On Sunday night, the air will be cold and the sky will be clear for most of the country as a total lunar eclipse bathes the moon in an eerie blood-red hue. From Hawaii to Maine, all 50 states will have a chance to see it — the most widely visible lunar eclipse in the United States since October 2014.
Oh, and it will be a supermoon, meaning it will be ever so slightly closer to Earth than normal.
Lunar eclipses occur when Earth passes directly between the sun and the moon, forming a perfect line. This year, the moon will be high in the sky, which makes it the best chance to watch an eclipse in years.
The total eclipse will begin in the Central time zone at 10:41 p.m. and reach totality at 11:13 p.m., ending at 11:43 p.m.
During totality, no sunlight reaches the moon, because the Earth blocks all the rays. The only reason the moon is visible is because some of the light is refracted, or bent, around the edges of the globe and toward the moon. The reddening of the moon is akin to what makes sunsets so spectacular, with pink and orange hues. Green and blue don’t make it through, scattered away by the particles in the Earth’s atmosphere. The only light wavelength left is red — dimly illuminating the moon with less than one-thousandth of the full moon’s normal brightness.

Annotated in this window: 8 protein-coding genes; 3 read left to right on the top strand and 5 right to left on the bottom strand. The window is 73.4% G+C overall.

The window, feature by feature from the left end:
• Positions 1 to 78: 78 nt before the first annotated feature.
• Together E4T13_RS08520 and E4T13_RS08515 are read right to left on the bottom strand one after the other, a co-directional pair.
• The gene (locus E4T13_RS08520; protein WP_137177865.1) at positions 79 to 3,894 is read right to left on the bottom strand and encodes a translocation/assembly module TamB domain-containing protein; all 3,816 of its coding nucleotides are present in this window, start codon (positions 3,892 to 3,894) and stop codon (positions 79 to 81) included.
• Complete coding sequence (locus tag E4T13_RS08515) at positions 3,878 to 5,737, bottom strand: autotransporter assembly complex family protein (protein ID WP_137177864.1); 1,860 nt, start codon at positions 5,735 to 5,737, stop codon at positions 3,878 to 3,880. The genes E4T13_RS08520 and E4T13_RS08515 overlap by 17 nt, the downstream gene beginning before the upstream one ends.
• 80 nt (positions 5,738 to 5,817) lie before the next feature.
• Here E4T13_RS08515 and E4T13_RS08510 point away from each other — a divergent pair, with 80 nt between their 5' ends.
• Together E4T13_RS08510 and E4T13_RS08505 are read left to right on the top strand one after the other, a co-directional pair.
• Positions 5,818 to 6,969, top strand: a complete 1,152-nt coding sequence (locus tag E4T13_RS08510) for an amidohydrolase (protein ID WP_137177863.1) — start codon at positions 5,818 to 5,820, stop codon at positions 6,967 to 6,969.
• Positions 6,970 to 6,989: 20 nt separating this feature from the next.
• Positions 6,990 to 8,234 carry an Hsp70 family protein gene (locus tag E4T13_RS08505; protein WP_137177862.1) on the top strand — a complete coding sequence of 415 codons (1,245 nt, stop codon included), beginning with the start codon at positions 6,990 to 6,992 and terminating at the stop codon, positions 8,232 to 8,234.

It’s difficult to predict the exact hue of lunar eclipses, but whatever shade results can offer insight about the chemistry of the Earth’s atmosphere. A maroon or auburn tinge have been known to result when the atmosphere is particularly polluted, often in the wake of large volcanic eruptions. Particles in the atmosphere generate more clouds, boosting the number of small water droplets in the air, and the tiny drops of water in clouds scatter light very well.
On top of changing colors, the moon will be super. (Not that it isn’t super already — we love our only natural satellite.) This recently popular but decades-old term is used to describe a full or new moon that is closest to Earth in its orbit, which is the shape of an ellipse, just like Earth’s orbit is an ellipse around the sun. You probably won’t be able to notice the difference in the size or the brightness of the moon, but it is noteworthy enough as an astronomical event. The next extreme supermoon, when the moon is as close to the Earth as it can be, will be Jan. 21, 2023.